Benny came down the street hunting for an argument. He could rely on Gabe for this. They were neighborly in this way, like going next door to borrow an egg or lend a hand in some way, except, every so often, the police showed up. But, however the outcome, Gabe & Benny were always there for each other, ready to assist. On this occasion, it began with an idling car stopped with its emergency blinkers on in front of Gabe’s place. A woman inside the car was speaking to one of the workers from the driver’s seat & handed a bag through her window. Benny drove up in one of his auto-auction-gas-bomb half-tons, a house away from his own, & stopped behind the car, but in the middle of the narrow street. There was easily enough room to go around, but Benny yelled out of his window like he was stuck in thick traffic a “Hey-hey-hey!” followed by three short honks. Work stopped. The woman looked back with “I’m his mother. I’m just dropping something off.” Benny doesn’t make exceptions, except to himself, screaming “No no no. No parking here. There’s the sign.” He pointed to a street sign as his evidence. Gabe stood in his yard, watching the exchange. The mother wasn’t having it with “Knock it off — I’ll be gone in a few minutes. Get outta here.” Benny fought back “No ya don’t. You’re in my neighborhood. Move it or you’ll find out what happens!” Gabe turned his back in Benny’s direction. The mother yelled “Are you threatening me? You just threatened me! Keep it up & I’ll call the cops.” “No-no-no, I’ll call the cops,” Benny vowed as his truck choked out & he stepped to the street with his cell, repeating “I’ll call the cops.” The mother’s call went through first with “Yes. I need an officer. I brought my son his lunch & a man is threatening me.” Benny was next with “Someone is illegally parked on my street. They refuse to move. Okay. Thank you. I’ll hold.” Gabe left his front yard & silently walked down his short blacktop driveway, towards his backyard. Benny held up his cell & yelled “You’ll find out.” The mother, to anyone outside watching: “You heard him — he threatened me!” Benny started his gas-bomb & drove around the mother to park in his driveway yelling “Yeah-yeah-yeah.” The mother flipped a finger & then a U & parked across the street.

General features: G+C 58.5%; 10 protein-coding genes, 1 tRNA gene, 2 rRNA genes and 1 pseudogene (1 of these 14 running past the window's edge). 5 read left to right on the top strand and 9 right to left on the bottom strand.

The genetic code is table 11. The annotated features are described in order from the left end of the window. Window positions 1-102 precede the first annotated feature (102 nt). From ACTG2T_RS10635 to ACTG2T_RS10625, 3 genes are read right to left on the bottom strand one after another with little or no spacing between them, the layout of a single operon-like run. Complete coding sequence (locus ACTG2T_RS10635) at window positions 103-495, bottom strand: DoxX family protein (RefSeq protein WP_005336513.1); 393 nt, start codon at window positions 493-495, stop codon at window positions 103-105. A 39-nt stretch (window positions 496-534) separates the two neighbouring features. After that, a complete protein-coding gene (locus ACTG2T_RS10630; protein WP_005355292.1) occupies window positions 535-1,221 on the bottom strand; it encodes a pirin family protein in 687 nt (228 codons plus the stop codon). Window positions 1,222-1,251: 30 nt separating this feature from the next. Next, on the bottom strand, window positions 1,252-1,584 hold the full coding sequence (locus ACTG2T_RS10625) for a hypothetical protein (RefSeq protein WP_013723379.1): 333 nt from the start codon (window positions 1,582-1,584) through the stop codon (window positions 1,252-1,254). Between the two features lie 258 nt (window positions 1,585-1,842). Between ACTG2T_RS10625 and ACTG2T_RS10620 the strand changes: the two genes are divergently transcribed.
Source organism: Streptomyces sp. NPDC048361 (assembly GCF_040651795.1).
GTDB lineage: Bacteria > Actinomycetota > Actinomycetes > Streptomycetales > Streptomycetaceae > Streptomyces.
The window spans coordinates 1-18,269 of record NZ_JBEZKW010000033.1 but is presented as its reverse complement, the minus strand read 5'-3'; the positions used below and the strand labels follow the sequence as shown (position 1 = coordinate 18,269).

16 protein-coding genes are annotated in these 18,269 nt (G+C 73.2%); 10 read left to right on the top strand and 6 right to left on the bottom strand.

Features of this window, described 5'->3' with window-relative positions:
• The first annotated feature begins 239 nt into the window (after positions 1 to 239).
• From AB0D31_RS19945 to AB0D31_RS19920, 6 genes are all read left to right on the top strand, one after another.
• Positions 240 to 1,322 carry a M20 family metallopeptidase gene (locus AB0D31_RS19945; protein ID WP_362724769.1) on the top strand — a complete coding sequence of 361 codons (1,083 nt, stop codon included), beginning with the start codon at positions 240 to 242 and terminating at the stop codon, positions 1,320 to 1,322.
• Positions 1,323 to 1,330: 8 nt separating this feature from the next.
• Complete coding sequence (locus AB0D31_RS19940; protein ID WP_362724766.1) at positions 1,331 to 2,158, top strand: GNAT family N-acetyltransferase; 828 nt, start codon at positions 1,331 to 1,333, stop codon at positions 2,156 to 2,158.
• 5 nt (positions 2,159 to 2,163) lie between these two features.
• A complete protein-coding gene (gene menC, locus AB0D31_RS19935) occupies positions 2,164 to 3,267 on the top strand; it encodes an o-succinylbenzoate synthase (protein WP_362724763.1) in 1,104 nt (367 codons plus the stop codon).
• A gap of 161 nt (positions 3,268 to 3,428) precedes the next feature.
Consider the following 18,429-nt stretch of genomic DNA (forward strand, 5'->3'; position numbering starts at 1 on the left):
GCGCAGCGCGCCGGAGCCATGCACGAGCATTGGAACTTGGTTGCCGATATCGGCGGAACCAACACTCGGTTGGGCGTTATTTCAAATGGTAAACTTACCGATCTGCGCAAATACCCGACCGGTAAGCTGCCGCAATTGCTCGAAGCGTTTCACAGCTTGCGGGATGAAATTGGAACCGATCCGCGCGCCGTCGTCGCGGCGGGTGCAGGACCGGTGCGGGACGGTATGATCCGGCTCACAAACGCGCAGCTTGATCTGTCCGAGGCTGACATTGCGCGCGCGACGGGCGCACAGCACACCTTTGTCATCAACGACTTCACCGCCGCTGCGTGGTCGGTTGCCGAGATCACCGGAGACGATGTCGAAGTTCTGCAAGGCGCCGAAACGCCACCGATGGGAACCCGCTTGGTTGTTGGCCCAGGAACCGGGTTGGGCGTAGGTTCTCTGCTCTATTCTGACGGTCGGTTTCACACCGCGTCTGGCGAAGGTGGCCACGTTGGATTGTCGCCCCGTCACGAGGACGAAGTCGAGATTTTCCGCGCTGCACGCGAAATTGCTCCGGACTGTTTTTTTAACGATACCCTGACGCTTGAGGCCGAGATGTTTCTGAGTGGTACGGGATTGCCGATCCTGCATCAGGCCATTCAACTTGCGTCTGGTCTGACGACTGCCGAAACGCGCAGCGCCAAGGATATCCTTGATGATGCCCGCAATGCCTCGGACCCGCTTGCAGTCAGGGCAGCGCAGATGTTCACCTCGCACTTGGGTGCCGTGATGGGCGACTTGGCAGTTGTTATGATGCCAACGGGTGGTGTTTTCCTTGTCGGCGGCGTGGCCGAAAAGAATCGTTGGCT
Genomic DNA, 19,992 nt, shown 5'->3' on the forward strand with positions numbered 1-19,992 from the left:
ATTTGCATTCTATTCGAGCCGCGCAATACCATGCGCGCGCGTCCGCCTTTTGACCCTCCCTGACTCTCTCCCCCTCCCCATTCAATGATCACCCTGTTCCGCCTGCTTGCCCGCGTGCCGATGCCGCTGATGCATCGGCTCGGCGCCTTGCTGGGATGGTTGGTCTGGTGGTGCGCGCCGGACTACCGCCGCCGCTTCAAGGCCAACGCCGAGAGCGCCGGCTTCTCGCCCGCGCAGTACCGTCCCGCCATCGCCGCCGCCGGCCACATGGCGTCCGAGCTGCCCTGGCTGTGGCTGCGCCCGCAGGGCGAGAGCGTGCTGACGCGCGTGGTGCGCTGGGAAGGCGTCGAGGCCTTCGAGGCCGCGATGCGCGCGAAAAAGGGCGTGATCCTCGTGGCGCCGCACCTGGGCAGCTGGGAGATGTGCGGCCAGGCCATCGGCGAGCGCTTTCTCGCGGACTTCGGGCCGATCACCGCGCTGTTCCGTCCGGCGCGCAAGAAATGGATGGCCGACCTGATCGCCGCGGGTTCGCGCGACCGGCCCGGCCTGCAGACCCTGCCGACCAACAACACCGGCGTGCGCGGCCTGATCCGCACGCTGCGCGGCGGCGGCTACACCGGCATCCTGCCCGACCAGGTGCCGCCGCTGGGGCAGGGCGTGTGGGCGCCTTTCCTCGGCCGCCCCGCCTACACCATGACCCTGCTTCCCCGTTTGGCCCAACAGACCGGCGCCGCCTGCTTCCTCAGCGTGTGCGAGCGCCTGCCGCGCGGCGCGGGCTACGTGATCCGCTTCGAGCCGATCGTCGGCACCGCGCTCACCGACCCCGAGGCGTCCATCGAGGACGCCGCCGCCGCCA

Two patrol cars arrived. As the cops got out, the mother pointed down the street with “That man threatened me.” Benny stayed a house away, calmly now, saying “I was just explaining that she couldn’t park there, officer.” The mother defended, “I wasn’t parked. I was dropping off my son’s . . .” One of the cops interrupted the volley & told Benny to go back to his house, then another approached the mother. Benny stood in his driveway. His hellhound was inside his place, barking & screeching wildly as if fighting itself. The cops left the mother & pulled their cruisers up to Benny’s. He met them on the street. All four got out & stood stood in a horseshoe formation. Benny made a few jokes & said he was “sorry I had to you call you guys. I know yuh got better things to do than come around for parking violators. Some ladies, ya know? — ya know what I mean? Just some . . .” All the badges chuckled & looked towards the mother, then down. Benny watched them. The cops left. Benny went in his house & yelled at his dog. The mother told her son she’d pick him up later, then drove away. The workers continued spading & smoothing. Gabe stood in his driveway, next to a hedge that separated his property & a neighbor — a hedge that had a plastic No Trespassing sign stuffed between a few branches — a sign that Gabe’s neighbor, Rita, passed like a cold phantasm every time she went in or out of her house. On Rita’s other side, past her driveway & backyard jacuzzi veranda, sirens stop a few times a year, as well, at an eroding multi-unit three level. Exhaust-stained eggshell paint peels curled blade-tips from from blushing brick walls. Ivy-ish vines appear to be devouring portions of vinyl siding, leaving a scar where it’s died away. Two new sports cars park down a grade, around back, near a basement entrance. Several times a day, a worn coupe parks street-level, on the sidewalk in front, idling with its lights on. Occasionally, a woman in a bathrobe runs out, hands something into the car, then hurries back inside. Above the entrance, a light seems muffled from a dormer, resembling an irradiated haze. At any given hour of the twenty-four, shrieks billow like invisible steam — sometimes in short bursts as if surprised, but also in patterns over the course of an entire night, as if not surprised anymore. The aural texture is between a mucous infant & a rabid train whistle. The quality has remained constant over the years. I suspect that it is something ageless. Fire trucks have even arrived before, with ladders to look inside. Sometimes, they’re let-in by the bathrobe person & then leave without sirens — but not before Rita talks to some of them. Rita wasn’t home this afternoon, though. Her mini SUV was missing, possibly on a box wine run. Too bad — she would’ve loved this . . .